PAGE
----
Child Marriage

News: Reports suggest that more child marriages have been noticed during the Covid pandemic.

Background:

  • Data from the fourth round of the National Family Health Survey (NFHS4) in 2015-16 shows that even before Covid, one in four girls in India was being married before 18. Around 8 per cent of women aged 15-19 years were mothers or pregnant at the time of the survey. The first phase findings of NFHS5 (2019-20) show that the needle has not moved substantially on ending child marriage.

Impact of Child Marriages:

  • Child marriage violates girls’ human rights. It makes them almost invisible to policy.
  • It cuts short their education, harms their health, and limits their ability to fulfil themselves as productive individuals participating fully in society.
  • The low domestic status of teenage wives typically condemns them to long hours of domestic labour; poor nutrition and anaemia; social isolation; domestic violence; early childbearing; and few decision-making powers within the home.
  • Poor education, malnutrition, and early pregnancy lead to low birth weight of babies, perpetuating the intergenerational cycle of malnutrition.
  • The costs of child marriage include teenage pregnancy, population growth, child stunting, poor learning outcomes for children and the loss of women’s participation in the workforce.

Solutions:

  • Conditional cash transfers (CCTs) have been the main policy instrument introduced by most states in the last two decades to end child marriage. CCTs alone cannot change social norms. We need a comprehensive approach.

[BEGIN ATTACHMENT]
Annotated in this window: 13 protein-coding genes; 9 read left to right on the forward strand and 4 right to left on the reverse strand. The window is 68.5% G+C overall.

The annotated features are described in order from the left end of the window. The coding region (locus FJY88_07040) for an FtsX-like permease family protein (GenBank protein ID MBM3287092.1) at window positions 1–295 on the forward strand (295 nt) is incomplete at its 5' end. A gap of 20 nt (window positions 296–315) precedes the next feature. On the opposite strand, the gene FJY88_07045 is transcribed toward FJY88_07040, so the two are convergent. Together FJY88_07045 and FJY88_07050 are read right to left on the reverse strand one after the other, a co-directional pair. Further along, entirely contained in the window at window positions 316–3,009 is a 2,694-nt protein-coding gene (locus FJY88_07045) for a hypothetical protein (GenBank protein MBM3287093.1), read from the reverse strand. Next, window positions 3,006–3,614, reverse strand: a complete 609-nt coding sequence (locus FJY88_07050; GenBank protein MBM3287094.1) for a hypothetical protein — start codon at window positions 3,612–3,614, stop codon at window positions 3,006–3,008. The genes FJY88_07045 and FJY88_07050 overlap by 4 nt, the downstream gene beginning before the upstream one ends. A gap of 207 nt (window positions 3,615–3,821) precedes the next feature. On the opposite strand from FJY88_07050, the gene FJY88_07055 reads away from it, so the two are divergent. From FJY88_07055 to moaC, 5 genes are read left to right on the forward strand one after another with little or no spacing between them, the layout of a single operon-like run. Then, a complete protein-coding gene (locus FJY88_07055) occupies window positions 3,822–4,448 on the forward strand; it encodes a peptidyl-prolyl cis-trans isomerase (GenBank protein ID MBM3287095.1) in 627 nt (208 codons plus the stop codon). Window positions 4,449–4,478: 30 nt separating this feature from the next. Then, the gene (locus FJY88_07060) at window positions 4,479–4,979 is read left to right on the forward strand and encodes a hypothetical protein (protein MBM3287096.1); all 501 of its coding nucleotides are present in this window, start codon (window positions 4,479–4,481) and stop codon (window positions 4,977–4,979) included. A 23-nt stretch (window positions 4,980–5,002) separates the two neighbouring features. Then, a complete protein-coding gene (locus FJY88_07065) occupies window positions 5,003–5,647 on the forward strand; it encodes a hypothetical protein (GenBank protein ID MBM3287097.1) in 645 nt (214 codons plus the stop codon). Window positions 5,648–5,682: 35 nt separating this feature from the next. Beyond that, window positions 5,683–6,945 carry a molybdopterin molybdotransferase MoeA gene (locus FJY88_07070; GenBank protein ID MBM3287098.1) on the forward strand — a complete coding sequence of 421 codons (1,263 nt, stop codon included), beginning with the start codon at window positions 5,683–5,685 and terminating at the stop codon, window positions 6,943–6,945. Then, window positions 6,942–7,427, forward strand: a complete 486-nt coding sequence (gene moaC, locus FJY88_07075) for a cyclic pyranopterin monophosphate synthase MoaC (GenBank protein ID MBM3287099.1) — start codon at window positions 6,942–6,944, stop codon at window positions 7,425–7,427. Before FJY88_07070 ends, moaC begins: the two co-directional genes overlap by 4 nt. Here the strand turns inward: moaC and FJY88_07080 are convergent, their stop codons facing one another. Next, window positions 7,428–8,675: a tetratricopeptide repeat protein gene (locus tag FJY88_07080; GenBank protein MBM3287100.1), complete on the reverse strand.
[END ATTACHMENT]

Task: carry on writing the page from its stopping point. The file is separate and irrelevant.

• Legislation is one part of the approach. Karnataka amended the Prohibition of Child Marriage Act in 2017, declaring every child marriage, making it a cognisable offence.
  • These include expansion of secondary education, access to safe and affordable public transport, and support for young women to apply their education to earn a livelihood. Expansion of education goes beyond access. Girls must be able to attend school regularly, remain there, and achieve.
  • States can leverage their network of residential schools, girls’ hostels, and public transport, especially in underserved areas, to ensure that teenage girls do not get pushed out of education.
  • Teachers should hold regular gender equality conversations with high school girls and boys to shape progressive attitudes that will sustain into adulthood.
  • Empowerment measures, too, are required to end child marriage, such as community engagement through programmes like Mahila Samakhya. Children’s village assemblies in the 2.5 lakh gram panchayats across India can provide a platform for children to voice their concerns.
  • Field bureaucrats across multiple departments, including teachers, anganwadi supervisors, panchayat and revenue staff, all of whom interact with rural communities, should be notified as child marriage prohibition officers.
  • Most important of all, decentralising birth and marriage registration to gram panchayats will protect women and girls with essential age and marriage documents, thus better enabling them to claim their rights.
  • We need to adopt a comprehensive approach to deal with the problem of child marriage. The approach should include focus on education and along with legal measures.